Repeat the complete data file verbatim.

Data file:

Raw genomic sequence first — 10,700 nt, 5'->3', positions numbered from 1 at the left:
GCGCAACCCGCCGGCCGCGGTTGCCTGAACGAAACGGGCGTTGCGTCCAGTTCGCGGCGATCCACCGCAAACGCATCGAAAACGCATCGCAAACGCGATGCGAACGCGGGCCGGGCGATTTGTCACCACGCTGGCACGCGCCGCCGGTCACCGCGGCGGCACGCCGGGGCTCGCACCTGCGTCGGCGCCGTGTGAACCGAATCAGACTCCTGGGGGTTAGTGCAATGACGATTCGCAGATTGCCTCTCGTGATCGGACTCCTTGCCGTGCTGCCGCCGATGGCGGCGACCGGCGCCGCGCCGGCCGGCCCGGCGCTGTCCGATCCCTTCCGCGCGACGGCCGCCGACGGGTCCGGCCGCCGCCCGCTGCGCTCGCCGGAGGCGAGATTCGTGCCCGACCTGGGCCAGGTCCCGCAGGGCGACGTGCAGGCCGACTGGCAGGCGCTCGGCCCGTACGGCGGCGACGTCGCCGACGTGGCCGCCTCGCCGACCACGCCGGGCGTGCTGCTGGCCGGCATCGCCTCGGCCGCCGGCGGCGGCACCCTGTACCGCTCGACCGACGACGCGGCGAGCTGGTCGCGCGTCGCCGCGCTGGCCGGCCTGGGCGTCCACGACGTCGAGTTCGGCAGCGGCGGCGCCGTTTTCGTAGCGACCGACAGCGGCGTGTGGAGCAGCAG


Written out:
Raw genomic sequence first — 10,700 nt, 5'->3', positions numbered from 1 at the left:
GCGCAACCCGCCGGCCGCGGTTGCCTGAACGAAACGGGCGTTGCGTCCAGTTCGCGGCGATCCACCGCAAACGCATCGAAAACGCATCGCAAACGCGATGCGAACGCGGGCCGGGCGATTTGTCACCACGCTGGCACGCGCCGCCGGTCACCGCGGCGGCACGCCGGGGCTCGCACCTGCGTCGGCGCCGTGTGAACCGAATCAGACTCCTGGGGGTTAGTGCAATGACGATTCGCAGATTGCCTCTCGTGATCGGACTCCTTGCCGTGCTGCCGCCGATGGCGGCGACCGGCGCCGCGCCGGCCGGCCCGGCGCTGTCCGATCCCTTCCGCGCGACGGCCGCCGACGGGTCCGGCCGCCGCCCGCTGCGCTCGCCGGAGGCGAGATTCGTGCCCGACCTGGGCCAGGTCCCGCAGGGCGACGTGCAGGCCGACTGGCAGGCGCTCGGCCCGTACGGCGGCGACGTCGCCGACGTGGCCGCCTCGCCGACCACGCCGGGCGTGCTGCTGGCCGGCATCGCCTCGGCCGCCGGCGGCGGCACCCTGTACCGCTCGACCGACGACGCGGCGAGCTGGTCGCGCGTCGCCGCGCTGGCCGGCCTGGGCGTCCACGACGTCGAGTTCGGCAGCGGCGGCGCCGTTTTCGTAGCGACCGACAGCGGCGTGTGGAGCAGCAG